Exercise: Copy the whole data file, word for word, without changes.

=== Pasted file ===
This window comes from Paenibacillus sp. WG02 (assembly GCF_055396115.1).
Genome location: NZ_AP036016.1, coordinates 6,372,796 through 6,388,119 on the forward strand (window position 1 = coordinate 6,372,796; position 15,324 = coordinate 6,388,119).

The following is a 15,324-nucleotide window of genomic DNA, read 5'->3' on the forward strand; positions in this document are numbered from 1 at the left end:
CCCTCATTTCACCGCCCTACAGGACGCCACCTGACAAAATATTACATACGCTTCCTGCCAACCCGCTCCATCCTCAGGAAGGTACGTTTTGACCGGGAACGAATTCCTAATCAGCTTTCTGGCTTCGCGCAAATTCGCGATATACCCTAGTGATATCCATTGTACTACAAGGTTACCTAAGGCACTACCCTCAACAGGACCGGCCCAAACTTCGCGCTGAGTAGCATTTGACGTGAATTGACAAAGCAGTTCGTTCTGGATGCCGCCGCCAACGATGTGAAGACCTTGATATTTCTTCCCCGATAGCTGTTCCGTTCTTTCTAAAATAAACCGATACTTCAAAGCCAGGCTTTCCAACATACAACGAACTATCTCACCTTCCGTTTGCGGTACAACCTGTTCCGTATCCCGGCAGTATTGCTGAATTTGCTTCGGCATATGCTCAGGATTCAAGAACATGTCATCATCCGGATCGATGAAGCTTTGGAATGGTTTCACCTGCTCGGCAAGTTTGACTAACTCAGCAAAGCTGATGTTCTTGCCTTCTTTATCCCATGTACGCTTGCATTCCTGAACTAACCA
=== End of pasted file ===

This window comes from Paenibacillus sp. WG02 (assembly GCF_055396115.1).
Genome location: NZ_AP036016.1, coordinates 6,372,796 through 6,388,119 on the forward strand (window position 1 = coordinate 6,372,796; position 15,324 = coordinate 6,388,119).

The following is a 15,324-nucleotide window of genomic DNA, read 5'->3' on the forward strand; positions in this document are numbered from 1 at the left end:
CCCTCATTTCACCGCCCTACAGGACGCCACCTGACAAAATATTACATACGCTTCCTGCCAACCCGCTCCATCCTCAGGAAGGTACGTTTTGACCGGGAACGAATTCCTAATCAGCTTTCTGGCTTCGCGCAAATTCGCGATATACCCTAGTGATATCCATTGTACTACAAGGTTACCTAAGGCACTACCCTCAACAGGACCGGCCCAAACTTCGCGCTGAGTAGCATTTGACGTGAATTGACAAAGCAGTTCGTTCTGGATGCCGCCGCCAACGATGTGAAGACCTTGATATTTCTTCCCCGATAGCTGTTCCGTTCTTTCTAAAATAAACCGATACTTCAAAGCCAGGCTTTCCAACATACAACGAACTATCTCACCTTCCGTTTGCGGTACAACCTGTTCCGTATCCCGGCAGTATTGCTGAATTTGCTTCGGCATATGCTCAGGATTCAAGAACATGTCATCATCCGGATCGATGAAGCTTTGGAATGGTTTCACCTGCTCGGCAAGTTTGACTAACTCAGCAAAGCTGATGTTCTTGCCTTCTTTATCCCATGTACGCTTGCATTCCTGAACTAACCA